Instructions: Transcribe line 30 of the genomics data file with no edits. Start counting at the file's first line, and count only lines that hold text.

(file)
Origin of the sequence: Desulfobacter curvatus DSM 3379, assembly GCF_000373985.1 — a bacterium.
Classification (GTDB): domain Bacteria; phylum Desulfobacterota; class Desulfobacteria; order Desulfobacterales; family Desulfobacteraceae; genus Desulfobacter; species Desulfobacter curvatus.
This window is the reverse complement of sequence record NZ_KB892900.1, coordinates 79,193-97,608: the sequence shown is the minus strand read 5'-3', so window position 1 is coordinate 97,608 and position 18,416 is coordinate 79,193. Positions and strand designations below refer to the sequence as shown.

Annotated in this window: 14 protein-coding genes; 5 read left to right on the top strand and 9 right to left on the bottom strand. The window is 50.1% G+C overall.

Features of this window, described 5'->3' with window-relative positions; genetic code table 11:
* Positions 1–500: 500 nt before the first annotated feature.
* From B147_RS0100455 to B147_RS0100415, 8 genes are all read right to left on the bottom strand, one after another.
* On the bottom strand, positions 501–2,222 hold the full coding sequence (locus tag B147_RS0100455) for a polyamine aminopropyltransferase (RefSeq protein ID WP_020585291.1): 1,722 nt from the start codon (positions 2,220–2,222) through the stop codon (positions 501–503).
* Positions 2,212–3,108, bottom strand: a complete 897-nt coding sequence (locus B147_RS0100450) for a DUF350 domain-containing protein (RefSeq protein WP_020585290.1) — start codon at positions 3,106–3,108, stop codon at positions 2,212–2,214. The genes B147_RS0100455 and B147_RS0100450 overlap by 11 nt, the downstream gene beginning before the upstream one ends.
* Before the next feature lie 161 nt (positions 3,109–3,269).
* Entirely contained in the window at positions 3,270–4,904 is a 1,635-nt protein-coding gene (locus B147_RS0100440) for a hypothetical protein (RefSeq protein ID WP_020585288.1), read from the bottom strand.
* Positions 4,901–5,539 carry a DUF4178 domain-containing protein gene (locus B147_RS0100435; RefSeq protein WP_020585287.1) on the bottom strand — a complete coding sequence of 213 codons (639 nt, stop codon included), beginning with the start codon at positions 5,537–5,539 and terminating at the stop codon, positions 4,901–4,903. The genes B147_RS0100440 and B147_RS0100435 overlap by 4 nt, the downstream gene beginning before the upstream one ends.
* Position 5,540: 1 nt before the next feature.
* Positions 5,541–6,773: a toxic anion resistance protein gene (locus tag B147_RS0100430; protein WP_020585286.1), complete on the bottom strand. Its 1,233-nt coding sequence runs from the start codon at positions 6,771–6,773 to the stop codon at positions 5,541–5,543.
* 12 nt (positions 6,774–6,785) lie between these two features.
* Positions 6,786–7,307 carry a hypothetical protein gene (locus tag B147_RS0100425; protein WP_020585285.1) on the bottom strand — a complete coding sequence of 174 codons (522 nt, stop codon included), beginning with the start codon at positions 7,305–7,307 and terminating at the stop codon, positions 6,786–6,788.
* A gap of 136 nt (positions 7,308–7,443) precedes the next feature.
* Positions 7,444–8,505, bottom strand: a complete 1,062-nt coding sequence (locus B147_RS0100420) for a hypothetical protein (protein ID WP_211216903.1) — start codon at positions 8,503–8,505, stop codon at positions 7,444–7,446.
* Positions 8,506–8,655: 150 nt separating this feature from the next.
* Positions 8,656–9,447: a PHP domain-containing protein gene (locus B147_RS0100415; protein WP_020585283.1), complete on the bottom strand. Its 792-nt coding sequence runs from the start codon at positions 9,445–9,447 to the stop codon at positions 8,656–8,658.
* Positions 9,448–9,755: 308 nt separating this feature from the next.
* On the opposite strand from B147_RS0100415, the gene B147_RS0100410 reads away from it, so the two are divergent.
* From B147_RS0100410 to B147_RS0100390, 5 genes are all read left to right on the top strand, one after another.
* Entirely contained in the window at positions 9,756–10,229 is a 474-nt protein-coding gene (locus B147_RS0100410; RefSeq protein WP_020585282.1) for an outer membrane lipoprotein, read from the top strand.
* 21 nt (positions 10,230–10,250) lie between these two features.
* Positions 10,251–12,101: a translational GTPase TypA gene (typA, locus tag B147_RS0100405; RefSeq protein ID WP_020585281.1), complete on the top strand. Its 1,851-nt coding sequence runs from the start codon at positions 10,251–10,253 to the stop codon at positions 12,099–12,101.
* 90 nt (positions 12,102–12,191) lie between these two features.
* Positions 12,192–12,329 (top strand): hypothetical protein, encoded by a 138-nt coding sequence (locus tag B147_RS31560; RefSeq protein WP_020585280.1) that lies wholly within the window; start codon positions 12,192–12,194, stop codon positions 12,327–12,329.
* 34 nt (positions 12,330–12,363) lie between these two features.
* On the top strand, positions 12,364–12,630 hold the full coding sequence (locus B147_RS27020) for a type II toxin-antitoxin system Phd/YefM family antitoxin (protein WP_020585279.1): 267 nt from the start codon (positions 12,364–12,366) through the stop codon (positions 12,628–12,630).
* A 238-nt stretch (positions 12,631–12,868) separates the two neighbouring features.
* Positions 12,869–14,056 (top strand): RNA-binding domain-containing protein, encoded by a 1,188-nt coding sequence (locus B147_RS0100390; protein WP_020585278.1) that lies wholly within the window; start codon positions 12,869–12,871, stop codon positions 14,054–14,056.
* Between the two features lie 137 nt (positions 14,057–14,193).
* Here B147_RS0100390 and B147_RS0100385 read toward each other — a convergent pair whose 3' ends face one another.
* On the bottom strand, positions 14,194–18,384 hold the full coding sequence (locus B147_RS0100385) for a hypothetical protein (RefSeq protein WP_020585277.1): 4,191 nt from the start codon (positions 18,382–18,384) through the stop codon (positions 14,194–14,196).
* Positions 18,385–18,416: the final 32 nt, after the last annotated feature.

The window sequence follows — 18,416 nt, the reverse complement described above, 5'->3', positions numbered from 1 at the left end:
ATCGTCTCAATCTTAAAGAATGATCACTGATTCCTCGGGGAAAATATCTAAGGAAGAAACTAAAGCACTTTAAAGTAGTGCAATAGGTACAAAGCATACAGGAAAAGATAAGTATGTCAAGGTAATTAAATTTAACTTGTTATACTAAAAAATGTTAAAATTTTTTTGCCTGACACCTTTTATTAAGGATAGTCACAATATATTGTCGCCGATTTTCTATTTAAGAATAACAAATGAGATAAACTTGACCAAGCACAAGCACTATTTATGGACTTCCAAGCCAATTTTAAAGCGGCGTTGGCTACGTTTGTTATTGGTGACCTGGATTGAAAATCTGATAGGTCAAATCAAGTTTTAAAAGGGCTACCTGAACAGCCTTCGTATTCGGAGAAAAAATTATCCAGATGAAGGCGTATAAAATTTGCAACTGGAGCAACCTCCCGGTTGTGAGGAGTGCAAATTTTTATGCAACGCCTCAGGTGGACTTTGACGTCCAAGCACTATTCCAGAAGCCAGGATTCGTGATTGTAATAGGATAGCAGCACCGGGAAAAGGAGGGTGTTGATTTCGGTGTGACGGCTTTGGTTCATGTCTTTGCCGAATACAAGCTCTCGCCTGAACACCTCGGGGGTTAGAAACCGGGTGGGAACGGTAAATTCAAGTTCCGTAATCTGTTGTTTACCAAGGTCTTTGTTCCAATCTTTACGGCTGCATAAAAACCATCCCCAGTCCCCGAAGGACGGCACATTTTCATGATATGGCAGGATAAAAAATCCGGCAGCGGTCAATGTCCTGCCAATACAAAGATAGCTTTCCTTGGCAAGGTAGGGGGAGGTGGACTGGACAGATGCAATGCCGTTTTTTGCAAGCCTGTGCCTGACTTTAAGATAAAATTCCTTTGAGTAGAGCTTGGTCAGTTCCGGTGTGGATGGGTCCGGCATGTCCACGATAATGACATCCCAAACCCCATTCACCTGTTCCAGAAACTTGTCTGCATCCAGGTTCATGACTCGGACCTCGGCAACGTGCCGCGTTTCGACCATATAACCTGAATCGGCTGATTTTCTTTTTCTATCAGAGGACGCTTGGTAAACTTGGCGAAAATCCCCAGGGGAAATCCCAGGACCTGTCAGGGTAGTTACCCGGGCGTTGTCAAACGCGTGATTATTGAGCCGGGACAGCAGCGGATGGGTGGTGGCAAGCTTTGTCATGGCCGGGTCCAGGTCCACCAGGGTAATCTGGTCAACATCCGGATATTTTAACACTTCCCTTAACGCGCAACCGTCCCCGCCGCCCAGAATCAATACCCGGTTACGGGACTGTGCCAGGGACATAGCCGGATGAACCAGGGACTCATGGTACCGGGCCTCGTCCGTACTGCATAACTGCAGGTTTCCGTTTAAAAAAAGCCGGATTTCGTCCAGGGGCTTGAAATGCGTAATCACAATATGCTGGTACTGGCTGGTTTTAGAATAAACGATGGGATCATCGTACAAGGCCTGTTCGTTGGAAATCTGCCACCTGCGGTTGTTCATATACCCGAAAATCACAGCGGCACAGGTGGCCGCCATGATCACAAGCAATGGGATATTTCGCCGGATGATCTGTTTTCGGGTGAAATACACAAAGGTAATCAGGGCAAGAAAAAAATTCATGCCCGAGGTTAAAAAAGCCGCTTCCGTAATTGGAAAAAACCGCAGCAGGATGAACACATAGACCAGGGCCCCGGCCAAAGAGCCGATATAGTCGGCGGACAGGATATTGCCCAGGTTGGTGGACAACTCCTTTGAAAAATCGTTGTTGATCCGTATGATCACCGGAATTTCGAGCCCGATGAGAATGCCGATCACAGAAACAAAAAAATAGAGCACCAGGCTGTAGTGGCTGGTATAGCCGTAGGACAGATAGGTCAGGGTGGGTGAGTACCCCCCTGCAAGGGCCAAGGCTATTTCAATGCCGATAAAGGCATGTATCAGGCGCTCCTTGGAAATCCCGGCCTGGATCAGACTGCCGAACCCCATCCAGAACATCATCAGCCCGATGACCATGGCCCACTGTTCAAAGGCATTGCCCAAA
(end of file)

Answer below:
* On the top strand, positions 12,364–12,630 hold the full coding sequence (locus B147_RS27020) for a type II toxin-antitoxin system Phd/YefM family antitoxin (protein WP_020585279.1): 267 nt from the start codon (positions 12,364–12,366) through the stop codon (positions 12,628–12,630).